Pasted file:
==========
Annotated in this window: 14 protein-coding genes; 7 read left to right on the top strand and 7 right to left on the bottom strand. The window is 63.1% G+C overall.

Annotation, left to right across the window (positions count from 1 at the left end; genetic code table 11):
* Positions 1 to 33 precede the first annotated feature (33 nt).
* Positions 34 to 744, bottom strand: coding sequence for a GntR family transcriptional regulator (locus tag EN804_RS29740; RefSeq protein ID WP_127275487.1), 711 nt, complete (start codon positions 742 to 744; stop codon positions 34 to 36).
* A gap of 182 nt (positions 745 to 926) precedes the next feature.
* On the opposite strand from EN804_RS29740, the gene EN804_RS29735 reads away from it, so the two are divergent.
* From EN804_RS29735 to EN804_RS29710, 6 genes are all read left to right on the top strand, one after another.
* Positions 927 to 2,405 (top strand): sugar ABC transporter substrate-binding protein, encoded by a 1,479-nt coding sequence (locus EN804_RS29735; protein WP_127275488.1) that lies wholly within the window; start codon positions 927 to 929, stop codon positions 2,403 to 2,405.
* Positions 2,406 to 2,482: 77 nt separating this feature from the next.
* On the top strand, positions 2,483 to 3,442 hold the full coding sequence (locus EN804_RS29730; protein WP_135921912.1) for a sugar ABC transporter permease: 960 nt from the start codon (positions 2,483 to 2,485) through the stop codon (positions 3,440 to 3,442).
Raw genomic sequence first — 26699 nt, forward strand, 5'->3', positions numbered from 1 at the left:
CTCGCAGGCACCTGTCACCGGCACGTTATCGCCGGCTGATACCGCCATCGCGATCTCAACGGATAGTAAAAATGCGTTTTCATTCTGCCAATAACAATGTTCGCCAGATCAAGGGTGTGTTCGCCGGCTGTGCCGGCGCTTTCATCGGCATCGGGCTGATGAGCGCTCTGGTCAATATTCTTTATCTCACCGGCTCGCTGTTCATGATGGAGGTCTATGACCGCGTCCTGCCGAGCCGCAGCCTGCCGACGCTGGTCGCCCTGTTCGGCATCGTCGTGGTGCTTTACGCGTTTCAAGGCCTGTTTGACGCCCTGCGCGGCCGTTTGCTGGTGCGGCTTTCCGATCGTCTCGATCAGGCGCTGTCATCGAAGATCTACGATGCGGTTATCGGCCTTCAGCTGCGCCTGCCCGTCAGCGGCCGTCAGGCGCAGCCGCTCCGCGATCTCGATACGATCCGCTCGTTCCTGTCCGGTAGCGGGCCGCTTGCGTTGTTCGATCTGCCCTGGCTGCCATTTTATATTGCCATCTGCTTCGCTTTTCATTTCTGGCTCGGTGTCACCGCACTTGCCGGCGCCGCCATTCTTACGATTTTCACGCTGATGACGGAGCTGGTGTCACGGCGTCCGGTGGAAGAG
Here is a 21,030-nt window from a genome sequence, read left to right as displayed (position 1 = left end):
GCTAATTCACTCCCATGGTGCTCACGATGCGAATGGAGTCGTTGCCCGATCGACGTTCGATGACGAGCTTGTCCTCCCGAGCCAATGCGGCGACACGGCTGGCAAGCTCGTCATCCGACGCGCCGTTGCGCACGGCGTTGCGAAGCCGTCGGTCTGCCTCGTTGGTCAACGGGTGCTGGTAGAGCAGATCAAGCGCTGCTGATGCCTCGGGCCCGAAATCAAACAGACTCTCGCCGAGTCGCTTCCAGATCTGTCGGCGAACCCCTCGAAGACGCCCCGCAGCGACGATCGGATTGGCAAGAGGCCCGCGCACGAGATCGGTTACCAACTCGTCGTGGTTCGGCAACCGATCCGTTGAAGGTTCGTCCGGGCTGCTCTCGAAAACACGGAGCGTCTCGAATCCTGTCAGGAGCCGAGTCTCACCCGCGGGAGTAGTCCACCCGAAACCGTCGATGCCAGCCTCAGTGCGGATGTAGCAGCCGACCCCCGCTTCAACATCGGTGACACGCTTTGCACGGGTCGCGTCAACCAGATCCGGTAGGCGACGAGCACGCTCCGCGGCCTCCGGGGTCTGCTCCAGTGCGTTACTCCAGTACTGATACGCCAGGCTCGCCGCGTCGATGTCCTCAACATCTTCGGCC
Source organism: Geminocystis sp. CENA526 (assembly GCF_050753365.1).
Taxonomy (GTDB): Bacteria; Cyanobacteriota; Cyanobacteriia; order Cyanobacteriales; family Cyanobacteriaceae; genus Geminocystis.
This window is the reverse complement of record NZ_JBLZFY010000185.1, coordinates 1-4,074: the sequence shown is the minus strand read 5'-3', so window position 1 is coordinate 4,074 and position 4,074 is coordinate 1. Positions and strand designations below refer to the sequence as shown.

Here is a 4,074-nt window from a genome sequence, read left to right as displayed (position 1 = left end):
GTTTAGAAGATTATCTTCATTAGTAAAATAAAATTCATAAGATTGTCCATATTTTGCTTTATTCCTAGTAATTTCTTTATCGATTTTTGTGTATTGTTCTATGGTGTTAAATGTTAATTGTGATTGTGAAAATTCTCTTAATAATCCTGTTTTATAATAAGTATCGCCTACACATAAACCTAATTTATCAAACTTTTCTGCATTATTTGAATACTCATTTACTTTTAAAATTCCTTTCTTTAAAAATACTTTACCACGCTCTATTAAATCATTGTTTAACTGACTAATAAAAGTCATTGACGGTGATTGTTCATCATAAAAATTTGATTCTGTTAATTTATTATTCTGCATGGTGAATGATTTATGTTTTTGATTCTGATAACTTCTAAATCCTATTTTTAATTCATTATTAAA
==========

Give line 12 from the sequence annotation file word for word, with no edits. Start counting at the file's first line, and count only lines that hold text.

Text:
CTCGCAGGCACCTGTCACCGGCACGTTATCGCCGGCTGATACCGCCATCGCGATCTCAACGGATAGTAAAAATGCGTTTTCATTCTGCCAATAACAATGTTCGCCAGATCAAGGGTGTGTTCGCCGGCTGTGCCGGCGCTTTCATCGGCATCGGGCTGATGAGCGCTCTGGTCAATATTCTTTATCTCACCGGCTCGCTGTTCATGATGGAGGTCTATGACCGCGTCCTGCCGAGCCGCAGCCTGCCGACGCTGGTCGCCCTGTTCGGCATCGTCGTGGTGCTTTACGCGTTTCAAGGCCTGTTTGACGCCCTGCGCGGCCGTTTGCTGGTGCGGCTTTCCGATCGTCTCGATCAGGCGCTGTCATCGAAGATCTACGATGCGGTTATCGGCCTTCAGCTGCGCCTGCCCGTCAGCGGCCGTCAGGCGCAGCCGCTCCGCGATCTCGATACGATCCGCTCGTTCCTGTCCGGTAGCGGGCCGCTTGCGTTGTTCGATCTGCCCTGGCTGCCATTTTATATTGCCATCTGCTTCGCTTTTCATTTCTGGCTCGGTGTCACCGCACTTGCCGGCGCCGCCATTCTTACGATTTTCACGCTGATGACGGAGCTGGTGTCACGGCGTCCGGTGGAAGAG